If no SetComputeUnitLimit instruction is provided, the limit will be calculated as the product of the number of instructions in the transaction and the default per-instruction units, which is currently 200k.

If no SetComputeUnitPrice instruction is provided, the transaction will default to no additional elevated fee and the lowest priority.

How to set the prioritization fee #

A transaction's prioritization fee is set by including a SetComputeUnitPrice instruction, and optionally a SetComputeUnitLimit instruction. The runtime will use these values to calculate the prioritization fee, which will be used to prioritize the given transaction within the block.

You can craft each of these instructions via their rust or @solana/web3.js functions. Each of these instructions can then be included in the transaction and sent to the cluster like normal. See also the best practices below.


Caution: Transactions can only contain one of each type of compute budget instruction. Duplicate types will result in an TransactionError::DuplicateInstruction error, and ultimately transaction failure.

Rust #

The rust solana-sdk crate includes functions within ComputeBudgetInstruction to craft instructions for setting the compute unit limit and compute unit price:

let instruction = ComputeBudgetInstruction::set_compute_unit_limit(300_000);
let instruction = ComputeBudgetInstruction::set_compute_unit_price(1);

Javascript #

The @solana/web3.js library includes functions within the ComputeBudgetProgram class to craft instructions for setting the compute unit limit and compute unit price:

const instruction = ComputeBudgetProgram.setComputeUnitLimit({
  units: 300_000,
const instruction = ComputeBudgetProgram.setComputeUnitPrice({
  microLamports: 1,

Prioritization fee best practices #

Request the minimum compute units #

Transactions should request the minimum amount of compute units required for execution to minimize fees. Also note that fees are not adjusted when the number of requested compute units exceeds the number of compute units actually consumed by an executed transaction.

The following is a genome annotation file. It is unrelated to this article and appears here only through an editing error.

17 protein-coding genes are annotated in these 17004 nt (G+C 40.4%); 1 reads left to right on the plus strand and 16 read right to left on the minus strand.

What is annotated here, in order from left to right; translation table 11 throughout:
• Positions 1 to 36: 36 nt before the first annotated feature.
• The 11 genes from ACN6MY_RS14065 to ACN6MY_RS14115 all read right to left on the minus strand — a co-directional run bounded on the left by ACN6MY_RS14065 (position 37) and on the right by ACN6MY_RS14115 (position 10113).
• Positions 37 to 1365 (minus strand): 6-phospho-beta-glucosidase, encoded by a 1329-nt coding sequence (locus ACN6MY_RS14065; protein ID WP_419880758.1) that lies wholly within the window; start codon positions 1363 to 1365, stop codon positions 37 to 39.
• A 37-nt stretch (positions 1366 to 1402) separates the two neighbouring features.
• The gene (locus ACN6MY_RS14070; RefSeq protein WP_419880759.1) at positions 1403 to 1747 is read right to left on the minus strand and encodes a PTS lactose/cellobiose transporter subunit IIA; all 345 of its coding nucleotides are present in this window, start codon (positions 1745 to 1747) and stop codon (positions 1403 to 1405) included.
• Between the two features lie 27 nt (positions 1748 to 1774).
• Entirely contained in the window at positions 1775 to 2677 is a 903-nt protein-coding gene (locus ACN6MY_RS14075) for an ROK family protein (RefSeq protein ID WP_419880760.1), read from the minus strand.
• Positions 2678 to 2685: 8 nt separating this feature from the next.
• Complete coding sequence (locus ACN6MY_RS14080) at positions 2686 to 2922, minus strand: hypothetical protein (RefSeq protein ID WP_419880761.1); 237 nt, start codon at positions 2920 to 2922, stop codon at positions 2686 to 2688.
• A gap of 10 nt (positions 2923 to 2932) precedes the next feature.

Get recent prioritization fees #

Prior to sending a transaction to the cluster, you can use the getRecentPrioritizationFees RPC method to get a list of the recent paid prioritization fees within the recent blocks processed by the node.

You could then use this data to estimate an appropriate prioritization fee for your transaction to both (a) better ensure it gets processed by the cluster and (b) minimize the fees paid.

Fee Collection #

Transactions are required to have at least one account which has signed the transaction and is writable. Writable signer accounts are serialized first in the list of transaction accounts and the first of these accounts is always used as the "fee payer".

Before any transaction instructions are processed, the fee payer account balance will be deducted to pay for transaction fees. If the fee payer balance is not sufficient to cover transaction fees, the transaction will be dropped by the cluster. If the balance was sufficient, the fees will be deducted whether the transaction is processed successfully or not. In fact, if any of the transaction instructions return an error or violate runtime restrictions, all account changes except the transaction fee deduction will be rolled back.

Fee Distribution #

Transaction fees are partially burned and the remaining fees are collected by the validator that produced the block that the corresponding transactions were included in. The transaction fee burn rate was initialized as 50% when inflation rewards were enabled at the beginning of 2021 and has not changed so far. These fees incentivize a validator to process as many transactions as possible during its slots in the leader schedule. Collected fees are deposited in the validator's account (listed in the leader schedule for the current slot) after processing all of the transactions included in a block.